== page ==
KPIX: Bay Area Female Baseball Player Proves She Belongs With The Men

By Brian Stites, originally published by CBS SF Bay Area

SONOMA (KPIX) – Stacy Piagno wanted to extend her baseball career when she moved to Sonoma last summer to play for the Stompers – she ended up making history in the process.

The Stompers are one of four teams in the Pacific Association of Professional Baseball Clubs that have rosters loaded with former collegiate players trying to catch the eye of a big league scout.

Last July, Piagno and Kelsie Whitmore signed with the Stompers, and became the first female teammates to start a game together with the men.

“When we debuted them, there was a lot of speculation that this was a pure PR stunt,” said Stompers general manager Theo Fightmaster.

The product on the field alone doesn’t fill the bleachers on a nightly basis at Arnold Field, but Fightmaster hopes that pushing baseball boundaries will help his bottom line and make the game more inclusive at the same time.

Two years ago, pitcher Sean Conroy suited up for the Stompers as the first openly gay baseball player, and Sonoma got national spotlight attention – this time it had nothing to do with another award-winning bottle of wine. 

Then on July 15, more history. Stompers manager Takashi Miyoshi elected to pull Piagno out of the bullpen for her first start of the season.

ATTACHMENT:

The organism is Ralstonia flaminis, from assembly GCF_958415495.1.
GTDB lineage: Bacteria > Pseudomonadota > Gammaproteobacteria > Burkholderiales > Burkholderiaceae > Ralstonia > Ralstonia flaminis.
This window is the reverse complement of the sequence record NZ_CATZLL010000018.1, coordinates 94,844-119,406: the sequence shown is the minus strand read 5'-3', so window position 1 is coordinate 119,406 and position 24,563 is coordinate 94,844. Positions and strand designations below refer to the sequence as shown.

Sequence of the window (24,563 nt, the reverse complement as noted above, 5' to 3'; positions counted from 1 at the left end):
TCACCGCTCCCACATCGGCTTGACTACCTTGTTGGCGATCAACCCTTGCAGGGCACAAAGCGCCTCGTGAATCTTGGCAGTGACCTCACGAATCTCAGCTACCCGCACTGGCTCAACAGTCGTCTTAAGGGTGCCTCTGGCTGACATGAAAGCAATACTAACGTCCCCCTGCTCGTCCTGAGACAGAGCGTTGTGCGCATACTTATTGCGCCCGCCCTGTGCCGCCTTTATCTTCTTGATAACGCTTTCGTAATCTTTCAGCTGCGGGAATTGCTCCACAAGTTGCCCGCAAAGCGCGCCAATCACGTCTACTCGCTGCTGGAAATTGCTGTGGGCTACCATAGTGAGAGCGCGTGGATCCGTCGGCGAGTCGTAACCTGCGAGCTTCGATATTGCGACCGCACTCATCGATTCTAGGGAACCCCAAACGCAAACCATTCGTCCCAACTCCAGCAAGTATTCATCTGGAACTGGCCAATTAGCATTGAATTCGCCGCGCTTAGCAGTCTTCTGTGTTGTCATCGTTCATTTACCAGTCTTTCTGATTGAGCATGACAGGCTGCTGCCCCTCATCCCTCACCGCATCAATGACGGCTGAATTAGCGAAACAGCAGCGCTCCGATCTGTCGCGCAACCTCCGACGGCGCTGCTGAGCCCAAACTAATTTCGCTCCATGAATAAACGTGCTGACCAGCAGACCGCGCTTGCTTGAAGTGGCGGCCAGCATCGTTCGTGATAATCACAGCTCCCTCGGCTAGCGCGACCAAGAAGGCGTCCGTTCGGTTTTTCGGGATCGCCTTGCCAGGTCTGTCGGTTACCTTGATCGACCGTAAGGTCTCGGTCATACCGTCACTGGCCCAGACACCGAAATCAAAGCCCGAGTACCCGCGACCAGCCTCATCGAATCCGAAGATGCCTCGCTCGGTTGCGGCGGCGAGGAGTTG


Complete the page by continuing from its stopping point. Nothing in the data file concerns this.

She pitched seven innings against the Pittsburg Diamonds, allowed only a run, didn’t walk a batter and struck out four. She became the third female pitcher to pick up a win against the men since the 1950s.

“Last year Kelsie and I were recognized for being girls and being her,” Piagno said. “This year, what was so special for me, I actually got recognized for playing and something that I physically had done.”

Whitmore played left field during the historic game, and was in the fray when Piagno got the water jug dumped on her after the 16-1 victory.

“I was honored to be a part of that game,” Whitmore said.

Piagno always preferred playing baseball with the boys instead of softball with the girls. She pitched in little league growing up in Florida and later made the baseball team at Menendez High School in St. Augustine.

Playing with the guys in Sonoma is nothing new.

“There’s a heightened amount of respect for her in this league now,” said catcher Isaac Wenrich who was behind the plate for Piagno’s win. “She went seven innings – there aren’t guys in his league who do that.”

Piagno isn’t lighting up the radar gun with her fastball. She claims her maximum velocity is 80 miles per hour, which is below average in the Pacific Association, but she’s learning the nuances of pitching through accuracy and preparation.

“I had two strikeouts last year and was just happy to have my first strikeout,” she said. “The things that used to make me happy last year aren’t good enough anymore.”

The 25-year-old has plenty to be happy about in her baseball career. In 2015 she threw a no-hitter at the Pan-Am games and won the gold medal with the country’s best female hardball players.

Recognition is coming on a much smaller stage in the wine country. Her male teammates are supportive, but give her good-natured ribbing for all the attention.

“She’s the sister I never wanted,” Wenrich jokingly said after he caught Piagno’s bullpen session.

The Stompers nickname comes from the nearby vineyards in Sonoma, but the team is hoping Piagno’s success on the diamond will stomp out some old baseball ideals.

“The four and five year old boys here look up to Kelsie and Stacy as ball players,” said Fightmaster. “Not women ballplayers, but just ball players. And I think that’s where we’re going to see progress and change.”